In Memory Of Pasquale Ciaglia
Nates, J. In Memory Of Pasquale Ciaglia. The Internet Journal of Emergency and Intensive Care Medicine 2001 Vol5N2: [www.icaap.org/iuicode?22.214.171.124]
Percutaneous tracheostomy was first introduced by Shelden et al. in 1955 (1), however, it was not until P. Ciaglia’s description of his novel technique in 1985 (2) that this approach started to spread around the USA and the rest of the world. Regardless of the multiple imitations since then, his technique has become a synonym of percutaneous tracheostomy to the point that many clinicians are not yet aware of the several techniques available (3). In my opinion, this confusion led to the lack of appropriate recognition of the amazing success of his technique (4) despite its impact in patient care since Ciaglia’s publication (5 6 7 8 9 10).
Dr. Ciaglia died a year ago, but not without taking his technique a step further by developing a promising simplified version of the original with multiple dilators (11). He was a wonderful human being, a caring physician, and had a great sense of humor and manners. He was truly a gentleman with a great mind; we will miss him and his poetic and scientific talents.
I could say many other things about him and still I would feel I have not said enough. Instead, and to honor him in this issue, we publish the obituary he wrote for himself titled “Obitulogy” (12).
Joseph L. Nates, M.D.
1. Shelden CH, Pudenz RH, Freshwater DB, et al: A new method for tracheostomy. J Neurosurg 1955; 12:428-431.
2. Ciaglia P, Firshing R, Syniec C: Elective percutaneous dilatational tracheostomy. A new simple bedside procedure; preliminary report. Chest 1985; 87:715-719.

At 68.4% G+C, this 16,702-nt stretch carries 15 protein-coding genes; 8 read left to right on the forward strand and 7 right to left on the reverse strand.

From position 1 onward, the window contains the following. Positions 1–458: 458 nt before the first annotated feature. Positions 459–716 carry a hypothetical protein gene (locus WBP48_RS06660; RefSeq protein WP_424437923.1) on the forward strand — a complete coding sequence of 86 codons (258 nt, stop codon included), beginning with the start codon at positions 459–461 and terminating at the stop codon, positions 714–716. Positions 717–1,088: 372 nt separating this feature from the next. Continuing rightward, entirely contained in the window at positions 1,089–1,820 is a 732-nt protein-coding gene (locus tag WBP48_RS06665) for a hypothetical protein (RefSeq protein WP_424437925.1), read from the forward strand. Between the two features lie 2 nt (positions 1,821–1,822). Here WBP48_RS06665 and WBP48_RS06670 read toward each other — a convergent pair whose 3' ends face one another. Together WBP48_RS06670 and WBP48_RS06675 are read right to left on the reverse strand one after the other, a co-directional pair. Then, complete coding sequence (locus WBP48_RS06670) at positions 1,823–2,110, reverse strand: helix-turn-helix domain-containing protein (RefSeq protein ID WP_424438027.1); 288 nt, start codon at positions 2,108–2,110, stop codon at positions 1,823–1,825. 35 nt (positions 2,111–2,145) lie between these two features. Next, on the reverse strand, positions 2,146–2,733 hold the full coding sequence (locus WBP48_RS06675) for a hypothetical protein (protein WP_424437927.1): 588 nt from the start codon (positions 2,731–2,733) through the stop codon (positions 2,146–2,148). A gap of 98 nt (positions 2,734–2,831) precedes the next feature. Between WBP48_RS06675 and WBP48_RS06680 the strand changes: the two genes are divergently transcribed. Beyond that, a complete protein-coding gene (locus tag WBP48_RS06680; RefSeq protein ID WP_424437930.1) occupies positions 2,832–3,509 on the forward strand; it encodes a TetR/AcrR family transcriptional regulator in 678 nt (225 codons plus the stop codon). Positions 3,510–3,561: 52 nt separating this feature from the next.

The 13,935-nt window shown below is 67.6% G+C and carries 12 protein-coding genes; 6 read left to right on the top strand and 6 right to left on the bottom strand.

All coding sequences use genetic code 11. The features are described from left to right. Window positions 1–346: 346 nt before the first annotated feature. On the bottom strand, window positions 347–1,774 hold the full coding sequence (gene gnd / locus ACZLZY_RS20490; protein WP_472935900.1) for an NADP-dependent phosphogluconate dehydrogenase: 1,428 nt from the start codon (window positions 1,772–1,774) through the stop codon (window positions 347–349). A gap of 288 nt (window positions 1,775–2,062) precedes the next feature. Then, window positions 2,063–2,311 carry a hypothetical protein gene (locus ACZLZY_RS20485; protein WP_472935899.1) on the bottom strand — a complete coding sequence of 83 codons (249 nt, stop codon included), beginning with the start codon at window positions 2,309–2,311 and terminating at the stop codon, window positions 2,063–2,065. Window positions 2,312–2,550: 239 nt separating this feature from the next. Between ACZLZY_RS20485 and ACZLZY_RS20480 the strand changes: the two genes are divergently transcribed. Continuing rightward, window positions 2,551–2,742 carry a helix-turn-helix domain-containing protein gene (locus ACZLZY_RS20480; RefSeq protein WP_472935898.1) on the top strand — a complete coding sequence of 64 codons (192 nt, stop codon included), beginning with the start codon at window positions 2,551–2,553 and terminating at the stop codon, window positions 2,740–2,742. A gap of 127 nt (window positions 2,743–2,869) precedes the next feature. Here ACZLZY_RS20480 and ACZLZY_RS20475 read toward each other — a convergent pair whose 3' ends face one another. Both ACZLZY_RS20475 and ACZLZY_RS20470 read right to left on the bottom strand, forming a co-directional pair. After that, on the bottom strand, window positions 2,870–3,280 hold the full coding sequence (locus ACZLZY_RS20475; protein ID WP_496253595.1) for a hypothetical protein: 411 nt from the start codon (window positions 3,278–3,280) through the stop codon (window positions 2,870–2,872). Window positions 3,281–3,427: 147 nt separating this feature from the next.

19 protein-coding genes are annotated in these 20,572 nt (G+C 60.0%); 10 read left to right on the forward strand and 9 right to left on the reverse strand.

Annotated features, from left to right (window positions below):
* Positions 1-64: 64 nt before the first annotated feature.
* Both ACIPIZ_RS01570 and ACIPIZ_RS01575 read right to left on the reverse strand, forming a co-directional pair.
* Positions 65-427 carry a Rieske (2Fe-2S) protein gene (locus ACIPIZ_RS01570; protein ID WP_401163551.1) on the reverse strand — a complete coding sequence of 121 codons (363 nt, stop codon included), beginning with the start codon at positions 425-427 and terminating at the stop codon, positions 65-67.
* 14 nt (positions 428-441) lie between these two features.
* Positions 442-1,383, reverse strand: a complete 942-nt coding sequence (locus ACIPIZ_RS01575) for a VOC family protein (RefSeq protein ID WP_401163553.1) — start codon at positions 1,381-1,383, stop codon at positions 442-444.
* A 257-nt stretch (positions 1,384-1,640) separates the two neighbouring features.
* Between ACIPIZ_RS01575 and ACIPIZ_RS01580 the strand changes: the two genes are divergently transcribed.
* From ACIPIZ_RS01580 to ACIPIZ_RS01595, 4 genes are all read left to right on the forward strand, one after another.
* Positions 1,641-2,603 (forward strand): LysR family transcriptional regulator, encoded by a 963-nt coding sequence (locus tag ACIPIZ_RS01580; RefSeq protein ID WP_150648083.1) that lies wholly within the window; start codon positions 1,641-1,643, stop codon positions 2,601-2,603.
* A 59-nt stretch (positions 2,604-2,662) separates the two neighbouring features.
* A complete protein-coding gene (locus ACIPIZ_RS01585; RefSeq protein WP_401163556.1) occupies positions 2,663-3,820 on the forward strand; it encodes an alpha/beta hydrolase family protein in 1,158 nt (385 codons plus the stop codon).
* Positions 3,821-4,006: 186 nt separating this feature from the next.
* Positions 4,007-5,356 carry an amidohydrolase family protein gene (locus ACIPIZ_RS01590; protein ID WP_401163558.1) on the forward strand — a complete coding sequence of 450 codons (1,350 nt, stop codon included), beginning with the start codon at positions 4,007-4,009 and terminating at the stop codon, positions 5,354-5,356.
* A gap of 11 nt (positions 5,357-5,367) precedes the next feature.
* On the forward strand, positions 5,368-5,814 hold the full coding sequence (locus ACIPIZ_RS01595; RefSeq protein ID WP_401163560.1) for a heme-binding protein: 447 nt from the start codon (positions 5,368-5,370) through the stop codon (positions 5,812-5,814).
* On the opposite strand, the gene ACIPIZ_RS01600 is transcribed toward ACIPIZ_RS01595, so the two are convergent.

3. Nates JL, Joseph M. Percutaneous Tracheostomy Techniques. Anesth Analg 1999; 89:1064-5.
4. Dulguerov P, Gysin C, Perneger TV, Chevrolet JC. Percutaneous or surgical tracheostomy: a meta-analysis. Crit Care Med 1999; 27(8): 1617-25.
5. Rodriguez JL, Steinberg SM, Luchetti FA, et al: Early tracheostomy for primary airway management in the surgical critical care setting. Surgery 1990; 108:655-659.
6. D'Amelio LE, Hammond JS, Spain DA, et al: Tracheostomy and percutaneous endoscopic gastrostomy in the management of the head-injury trauma patient. Am Surg 1996; 3: 180-185.
7. Ivatury R, Siegel JH, Stahl WM, et al: Percutaneous tracheostomy after trauma and critical illness. J Trauma 1992; 32:133-140.
8. Friedman Y: Indications, timing, techniques, and complications of tracheostomy in the critically ill. Curr Opinion in Crit Care 1996; 2:47-53.
9. Friedman Y, Fildes J, Mizock B, et al: Comparison of percutaneous and surgical tracheostomies. Chest 1996; 110:480-485.
10. Nates JL, Cooper DJ, Scheinkestel C, Tuxen D. Percutaneous tracheostomy in critically ill patients: A prospective, randomized comparison of two techniques. Crit Care Med 2000; 28: 3734-3739.
11. Byhahn C, Lischke V, Halbig S, Scheifler G, Westphal K. Ciaglia blue rhino: a modified technique for percutaneous dilatation tracheostomy. Technique and early clinical results. Anaesthesist 2000; 49(3): 202-6.
12. Ciaglia P. Obitulogy. IJEICM 2001; 5(2)
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